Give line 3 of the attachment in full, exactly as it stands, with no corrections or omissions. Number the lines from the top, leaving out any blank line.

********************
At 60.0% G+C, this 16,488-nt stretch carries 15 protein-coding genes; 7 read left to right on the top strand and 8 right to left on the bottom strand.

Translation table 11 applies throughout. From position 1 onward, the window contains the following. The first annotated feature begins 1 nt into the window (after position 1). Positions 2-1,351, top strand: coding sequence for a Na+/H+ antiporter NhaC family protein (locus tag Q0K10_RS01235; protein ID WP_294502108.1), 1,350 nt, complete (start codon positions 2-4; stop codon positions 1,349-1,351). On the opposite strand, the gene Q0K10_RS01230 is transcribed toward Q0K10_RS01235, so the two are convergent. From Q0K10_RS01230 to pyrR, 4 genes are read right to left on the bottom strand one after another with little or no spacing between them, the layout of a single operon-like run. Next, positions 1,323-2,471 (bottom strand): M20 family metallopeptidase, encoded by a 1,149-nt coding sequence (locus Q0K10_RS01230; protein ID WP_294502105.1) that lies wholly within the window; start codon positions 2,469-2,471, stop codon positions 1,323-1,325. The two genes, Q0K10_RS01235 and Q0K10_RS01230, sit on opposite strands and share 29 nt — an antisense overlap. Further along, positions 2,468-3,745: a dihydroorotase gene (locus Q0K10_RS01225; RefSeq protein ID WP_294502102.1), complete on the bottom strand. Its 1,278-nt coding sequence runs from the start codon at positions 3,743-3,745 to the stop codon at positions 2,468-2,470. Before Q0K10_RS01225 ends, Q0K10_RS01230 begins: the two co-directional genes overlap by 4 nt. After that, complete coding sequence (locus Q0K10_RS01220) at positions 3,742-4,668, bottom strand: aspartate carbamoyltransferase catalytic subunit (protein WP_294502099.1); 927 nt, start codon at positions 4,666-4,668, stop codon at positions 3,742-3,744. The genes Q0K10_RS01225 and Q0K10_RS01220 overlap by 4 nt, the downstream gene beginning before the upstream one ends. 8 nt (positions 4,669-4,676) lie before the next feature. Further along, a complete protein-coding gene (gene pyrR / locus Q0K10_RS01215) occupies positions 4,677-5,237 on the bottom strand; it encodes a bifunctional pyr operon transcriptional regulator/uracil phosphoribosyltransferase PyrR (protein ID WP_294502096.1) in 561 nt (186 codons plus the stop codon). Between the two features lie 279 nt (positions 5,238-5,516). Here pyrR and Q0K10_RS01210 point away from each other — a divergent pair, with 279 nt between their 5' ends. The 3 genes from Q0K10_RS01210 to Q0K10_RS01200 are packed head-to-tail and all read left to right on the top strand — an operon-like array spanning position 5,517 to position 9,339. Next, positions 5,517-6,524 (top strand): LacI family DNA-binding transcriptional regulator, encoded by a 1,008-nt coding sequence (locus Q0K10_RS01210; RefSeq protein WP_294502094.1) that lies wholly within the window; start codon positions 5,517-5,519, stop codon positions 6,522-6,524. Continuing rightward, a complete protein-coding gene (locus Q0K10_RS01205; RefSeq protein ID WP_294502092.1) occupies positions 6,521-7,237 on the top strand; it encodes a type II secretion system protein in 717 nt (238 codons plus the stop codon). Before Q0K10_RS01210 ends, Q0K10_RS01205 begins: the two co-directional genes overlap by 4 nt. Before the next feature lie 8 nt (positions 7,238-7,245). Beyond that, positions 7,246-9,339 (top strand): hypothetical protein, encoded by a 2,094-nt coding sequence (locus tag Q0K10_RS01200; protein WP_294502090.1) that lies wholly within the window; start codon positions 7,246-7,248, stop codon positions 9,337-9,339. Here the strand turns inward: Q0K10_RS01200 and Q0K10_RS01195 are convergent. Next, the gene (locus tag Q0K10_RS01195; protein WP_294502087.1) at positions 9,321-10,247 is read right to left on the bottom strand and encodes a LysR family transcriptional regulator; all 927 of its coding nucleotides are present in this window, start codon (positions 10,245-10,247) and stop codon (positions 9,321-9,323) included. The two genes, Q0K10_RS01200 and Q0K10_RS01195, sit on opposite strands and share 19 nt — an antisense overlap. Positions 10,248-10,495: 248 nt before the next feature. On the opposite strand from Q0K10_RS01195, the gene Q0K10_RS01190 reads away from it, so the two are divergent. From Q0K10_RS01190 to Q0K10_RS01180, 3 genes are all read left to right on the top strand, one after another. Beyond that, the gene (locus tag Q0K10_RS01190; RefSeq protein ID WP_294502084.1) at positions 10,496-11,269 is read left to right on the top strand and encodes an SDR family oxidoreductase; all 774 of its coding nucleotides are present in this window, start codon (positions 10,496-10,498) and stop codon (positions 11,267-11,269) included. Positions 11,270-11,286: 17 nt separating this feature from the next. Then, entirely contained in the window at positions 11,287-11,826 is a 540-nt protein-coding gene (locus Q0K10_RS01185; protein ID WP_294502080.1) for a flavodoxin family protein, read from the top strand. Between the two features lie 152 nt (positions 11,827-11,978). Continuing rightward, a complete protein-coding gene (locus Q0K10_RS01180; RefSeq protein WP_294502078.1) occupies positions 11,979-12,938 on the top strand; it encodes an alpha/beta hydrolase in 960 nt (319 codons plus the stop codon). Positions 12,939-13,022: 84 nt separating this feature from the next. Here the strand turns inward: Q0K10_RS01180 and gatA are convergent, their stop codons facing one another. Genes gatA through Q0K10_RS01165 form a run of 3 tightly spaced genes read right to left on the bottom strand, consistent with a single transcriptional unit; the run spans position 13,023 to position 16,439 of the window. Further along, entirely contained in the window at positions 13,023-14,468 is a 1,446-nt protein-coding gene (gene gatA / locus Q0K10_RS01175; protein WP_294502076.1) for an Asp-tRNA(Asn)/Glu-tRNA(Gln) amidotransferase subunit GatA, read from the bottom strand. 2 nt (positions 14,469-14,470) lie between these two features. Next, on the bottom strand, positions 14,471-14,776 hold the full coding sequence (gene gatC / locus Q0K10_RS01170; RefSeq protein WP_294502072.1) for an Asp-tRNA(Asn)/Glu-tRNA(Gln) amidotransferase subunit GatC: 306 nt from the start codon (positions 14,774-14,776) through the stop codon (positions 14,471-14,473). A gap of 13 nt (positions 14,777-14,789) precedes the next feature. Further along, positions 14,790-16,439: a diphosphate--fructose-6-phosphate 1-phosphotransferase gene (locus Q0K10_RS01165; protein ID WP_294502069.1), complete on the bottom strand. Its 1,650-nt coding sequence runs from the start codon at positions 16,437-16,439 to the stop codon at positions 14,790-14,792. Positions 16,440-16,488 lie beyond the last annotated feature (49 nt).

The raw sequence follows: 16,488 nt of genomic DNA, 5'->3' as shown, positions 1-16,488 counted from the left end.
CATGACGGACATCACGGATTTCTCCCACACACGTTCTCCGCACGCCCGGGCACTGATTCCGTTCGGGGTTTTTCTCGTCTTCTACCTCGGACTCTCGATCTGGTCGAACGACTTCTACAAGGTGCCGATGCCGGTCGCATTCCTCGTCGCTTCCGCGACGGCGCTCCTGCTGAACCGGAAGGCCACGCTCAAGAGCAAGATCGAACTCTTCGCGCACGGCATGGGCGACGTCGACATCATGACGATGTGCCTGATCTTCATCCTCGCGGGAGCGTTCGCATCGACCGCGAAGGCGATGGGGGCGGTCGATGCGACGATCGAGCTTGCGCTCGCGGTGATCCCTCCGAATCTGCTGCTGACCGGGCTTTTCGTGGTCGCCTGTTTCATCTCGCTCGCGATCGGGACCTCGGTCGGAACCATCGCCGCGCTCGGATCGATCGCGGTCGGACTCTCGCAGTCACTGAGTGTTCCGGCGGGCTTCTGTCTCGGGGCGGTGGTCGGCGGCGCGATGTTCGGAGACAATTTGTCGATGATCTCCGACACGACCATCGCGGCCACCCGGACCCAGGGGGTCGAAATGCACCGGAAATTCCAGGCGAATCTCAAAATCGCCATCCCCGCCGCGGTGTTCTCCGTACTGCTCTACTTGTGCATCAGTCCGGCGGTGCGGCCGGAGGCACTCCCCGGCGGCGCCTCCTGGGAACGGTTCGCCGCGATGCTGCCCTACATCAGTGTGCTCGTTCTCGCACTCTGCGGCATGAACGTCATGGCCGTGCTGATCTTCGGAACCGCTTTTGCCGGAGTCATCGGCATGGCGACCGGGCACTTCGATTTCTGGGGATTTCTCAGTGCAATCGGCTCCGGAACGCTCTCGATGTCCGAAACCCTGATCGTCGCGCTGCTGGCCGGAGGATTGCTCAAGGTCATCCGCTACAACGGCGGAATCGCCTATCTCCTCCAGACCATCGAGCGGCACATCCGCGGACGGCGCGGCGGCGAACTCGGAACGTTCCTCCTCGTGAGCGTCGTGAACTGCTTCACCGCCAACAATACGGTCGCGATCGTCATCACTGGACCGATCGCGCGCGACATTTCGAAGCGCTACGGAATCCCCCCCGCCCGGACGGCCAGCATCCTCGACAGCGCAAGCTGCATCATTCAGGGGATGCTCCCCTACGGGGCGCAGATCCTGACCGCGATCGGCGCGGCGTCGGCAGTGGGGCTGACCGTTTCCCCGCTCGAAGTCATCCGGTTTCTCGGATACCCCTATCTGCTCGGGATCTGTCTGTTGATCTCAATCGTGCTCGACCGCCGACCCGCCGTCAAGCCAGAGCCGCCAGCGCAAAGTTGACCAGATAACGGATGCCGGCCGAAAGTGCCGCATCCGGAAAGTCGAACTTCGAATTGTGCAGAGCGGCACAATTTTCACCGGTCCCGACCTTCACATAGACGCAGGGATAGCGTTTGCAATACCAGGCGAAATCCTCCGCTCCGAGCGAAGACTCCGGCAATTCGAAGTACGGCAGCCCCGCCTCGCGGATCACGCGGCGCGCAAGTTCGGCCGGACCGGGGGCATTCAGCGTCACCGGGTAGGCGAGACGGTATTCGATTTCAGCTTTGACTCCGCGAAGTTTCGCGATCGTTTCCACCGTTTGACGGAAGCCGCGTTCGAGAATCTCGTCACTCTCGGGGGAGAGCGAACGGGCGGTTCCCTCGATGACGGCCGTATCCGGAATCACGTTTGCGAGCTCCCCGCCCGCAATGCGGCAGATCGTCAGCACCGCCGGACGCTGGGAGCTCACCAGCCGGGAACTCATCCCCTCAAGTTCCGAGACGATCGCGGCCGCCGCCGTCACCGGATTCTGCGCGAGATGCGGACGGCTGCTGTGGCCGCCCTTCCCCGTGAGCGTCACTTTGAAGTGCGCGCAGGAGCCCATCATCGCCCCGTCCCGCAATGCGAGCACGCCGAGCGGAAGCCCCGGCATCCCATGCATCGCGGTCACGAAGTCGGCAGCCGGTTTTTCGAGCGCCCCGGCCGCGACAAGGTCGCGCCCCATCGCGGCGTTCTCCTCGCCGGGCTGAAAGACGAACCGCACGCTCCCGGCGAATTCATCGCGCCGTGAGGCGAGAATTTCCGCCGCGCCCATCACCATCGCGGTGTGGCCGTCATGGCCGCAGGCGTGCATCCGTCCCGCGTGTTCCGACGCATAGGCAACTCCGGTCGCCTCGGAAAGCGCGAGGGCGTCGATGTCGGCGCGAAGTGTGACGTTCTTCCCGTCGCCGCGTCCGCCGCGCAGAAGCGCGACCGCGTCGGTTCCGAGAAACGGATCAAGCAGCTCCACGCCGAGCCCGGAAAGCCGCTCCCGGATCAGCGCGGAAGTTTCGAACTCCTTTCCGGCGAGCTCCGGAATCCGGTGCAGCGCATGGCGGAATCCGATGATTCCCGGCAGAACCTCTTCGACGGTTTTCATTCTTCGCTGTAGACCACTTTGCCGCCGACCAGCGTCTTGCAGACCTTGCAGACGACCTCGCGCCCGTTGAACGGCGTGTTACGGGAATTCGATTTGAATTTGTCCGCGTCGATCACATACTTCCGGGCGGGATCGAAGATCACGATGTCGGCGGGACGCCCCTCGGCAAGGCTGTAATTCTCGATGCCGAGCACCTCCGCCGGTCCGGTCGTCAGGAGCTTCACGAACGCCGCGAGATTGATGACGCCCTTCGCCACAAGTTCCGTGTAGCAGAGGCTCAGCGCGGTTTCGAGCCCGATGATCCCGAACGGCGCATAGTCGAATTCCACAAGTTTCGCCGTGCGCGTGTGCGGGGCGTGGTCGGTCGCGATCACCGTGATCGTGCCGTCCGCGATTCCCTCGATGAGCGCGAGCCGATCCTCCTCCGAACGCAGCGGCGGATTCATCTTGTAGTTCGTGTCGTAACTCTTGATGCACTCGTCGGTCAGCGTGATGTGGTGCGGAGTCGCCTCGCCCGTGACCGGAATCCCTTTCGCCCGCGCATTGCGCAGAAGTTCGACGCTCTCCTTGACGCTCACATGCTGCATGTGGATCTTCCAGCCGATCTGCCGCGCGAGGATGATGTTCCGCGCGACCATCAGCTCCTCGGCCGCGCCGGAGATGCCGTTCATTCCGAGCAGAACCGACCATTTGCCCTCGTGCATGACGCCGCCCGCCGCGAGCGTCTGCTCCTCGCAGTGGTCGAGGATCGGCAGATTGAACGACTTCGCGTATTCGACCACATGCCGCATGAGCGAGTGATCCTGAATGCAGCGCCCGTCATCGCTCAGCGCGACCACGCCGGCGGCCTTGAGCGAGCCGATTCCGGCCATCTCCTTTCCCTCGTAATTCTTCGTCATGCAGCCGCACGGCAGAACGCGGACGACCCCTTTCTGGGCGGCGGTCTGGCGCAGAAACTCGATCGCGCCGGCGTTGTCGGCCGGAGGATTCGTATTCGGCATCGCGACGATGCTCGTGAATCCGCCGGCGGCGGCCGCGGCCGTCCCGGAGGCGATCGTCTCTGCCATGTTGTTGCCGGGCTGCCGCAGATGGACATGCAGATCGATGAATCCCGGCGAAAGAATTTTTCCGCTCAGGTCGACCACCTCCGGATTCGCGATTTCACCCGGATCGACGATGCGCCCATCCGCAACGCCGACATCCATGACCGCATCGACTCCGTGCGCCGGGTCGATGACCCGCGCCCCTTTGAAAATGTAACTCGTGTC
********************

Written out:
The raw sequence follows: 16,488 nt of genomic DNA, 5'->3' as shown, positions 1-16,488 counted from the left end.